Lexington Legends

Legends cancel comedy act featuring monkeys on sheep-herding dogs

Tim Lepard with one of his capuchin monkey cowboys.
Tim Lepard with one of his capuchin monkey cowboys.

Animal rights activists were relieved Thursday when the Lexington Legends canceled an unusual comedy act featuring capuchin monkeys dressed as cowboys, riding on the backs of border collies. But the activists said they were disappointed that the act was scheduled in the first place.

The show, which was planned for Thursday night's game against the Savannah Sand Gnats at Whitaker Bank Ballpark, was canceled because of legal issues concerning the monkeys. But after becoming aware of the concerns, Seth Poteat, director of marketing for the Legends, said this was the first time — and probably the last — that the Legends would schedule such an act.

"We got caught up a little bit by the fact that they came so highly recommended that we didn't do our homework," Poteat said of the act performed by Tim "Wild Thang" Lepard and "Team Ghost Riders."

"We'll be more conscious and do our homework going forward," he said.

April Truitt, executive director of the Kentucky Primate Rescue Center, was among those who took issue with the animal performance. Truitt said she was concerned about the crowd because capuchin monkeys are extremely dangerous, with sharp teeth and unpredictable attitudes.

"We are disappointed in the Legends for almost allowing this; they are normally very good about this sort of thing," Truitt said.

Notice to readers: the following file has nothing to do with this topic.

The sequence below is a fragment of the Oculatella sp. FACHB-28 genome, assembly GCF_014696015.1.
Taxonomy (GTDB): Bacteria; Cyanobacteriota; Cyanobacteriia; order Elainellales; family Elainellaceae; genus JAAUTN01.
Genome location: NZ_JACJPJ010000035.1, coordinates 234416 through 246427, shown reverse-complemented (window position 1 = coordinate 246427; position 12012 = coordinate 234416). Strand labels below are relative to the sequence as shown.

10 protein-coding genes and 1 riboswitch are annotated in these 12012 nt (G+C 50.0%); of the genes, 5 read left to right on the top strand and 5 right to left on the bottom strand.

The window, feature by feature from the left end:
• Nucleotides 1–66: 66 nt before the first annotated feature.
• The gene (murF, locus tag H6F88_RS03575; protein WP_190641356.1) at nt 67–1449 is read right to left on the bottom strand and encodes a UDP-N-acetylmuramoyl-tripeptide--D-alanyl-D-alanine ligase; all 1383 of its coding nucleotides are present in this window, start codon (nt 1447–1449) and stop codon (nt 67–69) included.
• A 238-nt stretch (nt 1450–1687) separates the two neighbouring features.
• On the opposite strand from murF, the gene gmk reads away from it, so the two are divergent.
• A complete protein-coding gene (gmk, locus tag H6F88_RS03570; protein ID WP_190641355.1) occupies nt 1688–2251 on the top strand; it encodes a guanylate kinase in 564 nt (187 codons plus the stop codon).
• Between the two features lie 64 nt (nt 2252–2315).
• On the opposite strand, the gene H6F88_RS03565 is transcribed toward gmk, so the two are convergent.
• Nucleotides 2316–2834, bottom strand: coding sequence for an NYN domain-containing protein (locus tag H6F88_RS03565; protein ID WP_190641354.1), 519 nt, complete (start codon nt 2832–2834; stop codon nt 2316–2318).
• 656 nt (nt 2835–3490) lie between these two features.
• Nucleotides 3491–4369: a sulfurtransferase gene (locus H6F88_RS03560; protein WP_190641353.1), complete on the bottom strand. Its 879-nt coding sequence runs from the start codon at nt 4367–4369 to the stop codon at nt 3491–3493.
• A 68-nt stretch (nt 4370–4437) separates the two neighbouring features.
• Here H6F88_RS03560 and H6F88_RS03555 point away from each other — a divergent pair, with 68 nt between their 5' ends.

The cancellation came a day after the Humane Society of the United States sent Legends president and chief operating officer Andy Shea an email asking the Legends to reconsider. The Humane Society didn't receive a response, said Debbie Leahy, manager of captive wildlife protection at the Humane Society.

Leahy said that one of the Humane Society's main concerns was the well-being of the animals.

"The dogs stop, start, turn, lie down, and stand up abruptly as they herd sheep, causing the monkeys to be violently jerked forwards and backwards and slide wildly from side to side. ... While marketed as entertainment, many people find this show offensive, and it is undoubtedly frightening and harmful to the monkeys," Leahy said in the email.

After reading the letter Thursday, Poteat said, "Obviously, that struck a chord with me."

The Legends ultimately canceled Thursday's act because the proper permits had not been obtained by the people organizing the show. The Kentucky Department of Fish and Wildlife prohibits monkeys from entering Kentucky outside of accredited zoos. The animals are illegal in the state because they are considered dangerous, fish and wildlife official Steven Dobie said.

Lepard, the man who puts together the acts, said he did not know he needed the extra permits to have the monkeys in Kentucky. Lepard said he was permitted by the Kentucky Department of Fish and Wildlife to perform in Louisville last year. However, the department says they have no record of the approval.

For his part, Lepard does not see an issue with the show. He said the animals are "my life, my family" and said the animals enjoy performing.

"If they don't want to do it, they are going to fuss and fight. They don't," Lepard said. "There is no way I would exist this way for 36 years if I was doing something wrong."

Officials with the Humane Society said Lepard's monkeys were strapped in and forced to remain on the dogs. Lepard said that was not true. He said the monkeys sit in specially designed saddles — without straps — that keep them from falling off.

"I don't make them do anything. They ride," Lepard said.

Lepard's show is popular throughout the minor league circuit. In fact, other minor league teams say the act has been a success.

The Harrisburg (Pa.) Senators have hosted the comedy act four times without complaints from animal rights groups, said Sean Purcell, the team's game entertainment coordinator.

"For the most part, people rave about it," Purcell said.

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